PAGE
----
Alectinib: Drug information
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(For additional information see "Alectinib: Patient drug information")

For abbreviations and symbols that may be used in Lexicomp (show table)
Brand Names: US
  • Alecensa
Brand Names: Canada
  • Alecensaro
Pharmacologic Category
  • Antineoplastic Agent, Anaplastic Lymphoma Kinase Inhibitor;
  • Antineoplastic Agent, Tyrosine Kinase Inhibitor
Dosing: Adult

Non-small cell lung cancer (NSCLC), metastatic (ALK-positive): Oral: 600 mg twice daily; continue until disease progression or unacceptable toxicity (Ou 2016; Peters 2017)

Missed doses: If a dose is missed or if vomiting occurs, take the next dose at the regularly scheduled time.

Dosing: Geriatric

Refer to adult dosing.

Dosing: Renal Impairment

Preexisting renal impairment:

CrCl ≥30 mL/minute: No dosage adjustment is necessary.

CrCl <30 mL/minute or ESRD: There are no dosage adjustments provided in the manufacturer’s labeling (has not been studied).

Renal toxicity during treatment:

Grade 3 renal impairment: Withhold alectinib until serum creatinine recovers to ≤1.5 times ULN, then resume at reduced dose (see Dosage Adjustment for Toxicity for recommended alectinib dosage reduction levels).

Grade 4 renal impairment: Permanently discontinue.

Dosing: Hepatic Impairment

Preexisting hepatic impairment:

Mild impairment (total bilirubin ≤ULN and AST >ULN or total bilirubin >1 to 1.5 times ULN and any AST): No dosage adjustment is necessary.

Moderate or severe impairment: There are no dosage adjustments provided in the manufacturer’s labeling (has not been studied).

Hepatotoxicity during treatment:

ALT or AST >5 times ULN and total bilirubin ≤2 times ULN: Withhold alectinib; upon recovery to baseline or to ALT/AST ≤3 times ULN, may resume at a reduced dose (see Dosage Adjustment for Toxicity for recommended alectinib dosage reduction levels).

ALT or AST >3 times ULN and total bilirubin >2 times ULN (in the absence of cholestasis or hemolysis): Permanently discontinue.

Total bilirubin >3 times ULN: Withhold alectinib; upon recovery to baseline or to total bilirubin ≤1.5 times ULN, may resume at a reduced dose (see Dosage Adjustment for Toxicity for recommended alectinib dosage reduction levels).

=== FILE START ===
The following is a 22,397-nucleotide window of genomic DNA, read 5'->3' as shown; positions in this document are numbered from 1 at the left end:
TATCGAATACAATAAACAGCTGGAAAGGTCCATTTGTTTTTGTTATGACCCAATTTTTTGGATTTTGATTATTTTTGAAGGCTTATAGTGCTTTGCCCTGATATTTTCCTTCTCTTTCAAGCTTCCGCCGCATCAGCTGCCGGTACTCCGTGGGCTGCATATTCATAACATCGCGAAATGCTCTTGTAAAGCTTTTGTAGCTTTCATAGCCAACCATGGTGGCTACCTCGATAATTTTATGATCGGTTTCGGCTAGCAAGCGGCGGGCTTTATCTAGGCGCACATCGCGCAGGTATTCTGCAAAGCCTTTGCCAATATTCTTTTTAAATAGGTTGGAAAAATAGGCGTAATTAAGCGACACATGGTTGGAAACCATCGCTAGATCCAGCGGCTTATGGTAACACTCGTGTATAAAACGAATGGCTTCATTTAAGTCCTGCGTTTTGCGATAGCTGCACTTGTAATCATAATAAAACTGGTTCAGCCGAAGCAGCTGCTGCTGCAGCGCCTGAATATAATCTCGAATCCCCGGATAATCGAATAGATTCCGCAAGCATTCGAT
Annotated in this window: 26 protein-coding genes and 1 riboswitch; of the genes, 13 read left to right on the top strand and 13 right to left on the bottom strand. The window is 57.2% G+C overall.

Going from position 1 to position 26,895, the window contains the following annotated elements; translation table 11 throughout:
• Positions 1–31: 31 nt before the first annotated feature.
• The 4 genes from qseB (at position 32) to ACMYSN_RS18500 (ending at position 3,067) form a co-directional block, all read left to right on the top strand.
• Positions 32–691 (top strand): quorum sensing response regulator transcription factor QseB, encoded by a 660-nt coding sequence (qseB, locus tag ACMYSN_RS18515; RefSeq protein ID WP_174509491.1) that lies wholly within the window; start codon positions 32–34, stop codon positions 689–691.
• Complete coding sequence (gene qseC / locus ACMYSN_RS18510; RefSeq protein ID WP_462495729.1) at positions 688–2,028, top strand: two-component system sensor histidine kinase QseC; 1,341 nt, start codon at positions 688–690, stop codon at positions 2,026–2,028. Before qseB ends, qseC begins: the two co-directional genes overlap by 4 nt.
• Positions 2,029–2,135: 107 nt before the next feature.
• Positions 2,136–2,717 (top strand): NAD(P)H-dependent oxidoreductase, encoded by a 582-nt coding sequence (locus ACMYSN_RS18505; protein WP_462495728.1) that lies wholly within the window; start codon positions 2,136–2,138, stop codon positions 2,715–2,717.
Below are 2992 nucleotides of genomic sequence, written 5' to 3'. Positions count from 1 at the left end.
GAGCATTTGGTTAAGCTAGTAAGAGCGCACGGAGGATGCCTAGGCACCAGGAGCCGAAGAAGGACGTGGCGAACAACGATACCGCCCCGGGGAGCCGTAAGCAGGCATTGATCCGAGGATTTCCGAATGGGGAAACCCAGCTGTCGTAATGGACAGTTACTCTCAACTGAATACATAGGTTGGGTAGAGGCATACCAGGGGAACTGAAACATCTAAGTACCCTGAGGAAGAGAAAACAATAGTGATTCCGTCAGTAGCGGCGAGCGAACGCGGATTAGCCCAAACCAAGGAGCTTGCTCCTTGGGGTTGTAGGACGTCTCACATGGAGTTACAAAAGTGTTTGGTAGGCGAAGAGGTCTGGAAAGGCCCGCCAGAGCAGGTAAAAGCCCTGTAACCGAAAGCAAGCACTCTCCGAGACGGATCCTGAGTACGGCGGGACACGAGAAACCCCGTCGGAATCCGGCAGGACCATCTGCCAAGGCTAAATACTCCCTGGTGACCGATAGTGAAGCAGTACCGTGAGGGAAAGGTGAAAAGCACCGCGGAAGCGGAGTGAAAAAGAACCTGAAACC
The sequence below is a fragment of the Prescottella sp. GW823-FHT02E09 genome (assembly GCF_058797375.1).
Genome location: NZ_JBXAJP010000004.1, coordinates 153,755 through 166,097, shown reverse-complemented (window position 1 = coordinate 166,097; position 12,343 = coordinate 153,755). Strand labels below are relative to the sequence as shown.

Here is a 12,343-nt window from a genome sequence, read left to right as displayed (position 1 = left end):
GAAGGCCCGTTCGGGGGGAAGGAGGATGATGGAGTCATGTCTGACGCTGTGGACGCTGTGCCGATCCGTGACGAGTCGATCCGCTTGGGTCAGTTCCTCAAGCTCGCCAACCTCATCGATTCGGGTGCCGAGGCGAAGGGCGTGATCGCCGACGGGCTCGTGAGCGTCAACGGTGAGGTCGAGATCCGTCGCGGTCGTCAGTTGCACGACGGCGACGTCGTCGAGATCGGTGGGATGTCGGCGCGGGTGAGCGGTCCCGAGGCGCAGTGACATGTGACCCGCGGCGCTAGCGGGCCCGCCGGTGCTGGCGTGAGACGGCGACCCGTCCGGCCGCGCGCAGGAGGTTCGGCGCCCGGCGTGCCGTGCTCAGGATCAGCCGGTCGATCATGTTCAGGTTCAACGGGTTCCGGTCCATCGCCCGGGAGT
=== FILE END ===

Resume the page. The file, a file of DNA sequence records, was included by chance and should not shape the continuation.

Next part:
Dosing: Adjustment for Toxicity

Recommended alectinib dosage reductions for toxicity:

Initial starting dose: 600 mg twice daily

First dose reduction: 450 mg twice daily

Second dose reduction: 300 mg twice daily

If unable to tolerate 300 mg twice daily, discontinue alectinib

Cardiac toxicity:

Symptomatic bradycardia: Withhold alectinib until recovery to asymptomatic bradycardia or until the heart rate is ≥60 beats per minutes (bpm). If a contributing concomitant medication is identified and discontinued (or dose adjusted), resume alectinib at the previous dose upon recovery (to asymptomatic bradycardia or heart rate ≥60 bpm). If no contributing concomitant medication is identified (or cannot be discontinued or dose adjusted), resume alectinib at a reduced dose upon recovery (to asymptomatic bradycardia or heart rate ≥60 bpm).

Life-threatening bradycardia/heart rate <60 bpm (urgent intervention required): Permanently discontinue alectinib if no contributing concomitant medication is identified. If a contributing concomitant medication is identified and discontinued (or dose adjusted), resume alectinib (with frequent monitoring) at a reduced dose upon recovery to asymptomatic bradycardia or to a heart rate ≥60 bpm. Permanently discontinue for recurrent life-threatening bradycardia.

CPK elevation:

CPK >5 times ULN: Withhold alectinib; upon recovery to baseline or to ≤2.5 times ULN, may resume alectinib at the same dose.

CPK >10 times ULN or 2nd occurrence of CPK >5 times ULN: Withhold alectinib; upon recovery to baseline or to ≤2.5 times ULN, may resume alectinib at a reduced dose.

Pulmonary toxicity: Interstitial lung disease (ILD)/pneumonitis, any grade (treatment-related): Permanently discontinue

Dosage Forms

Excipient information presented when available (limited, particularly for generics); consult specific product labeling.

Capsule, Oral:

Alecensa: 150 mg

Generic Equivalent Available (US)

No

Dosage Forms: Canada

Information with regard to form, strength, and availability of products uniquely available in Canada but currently not available in the US. Refer also to Dosage forms.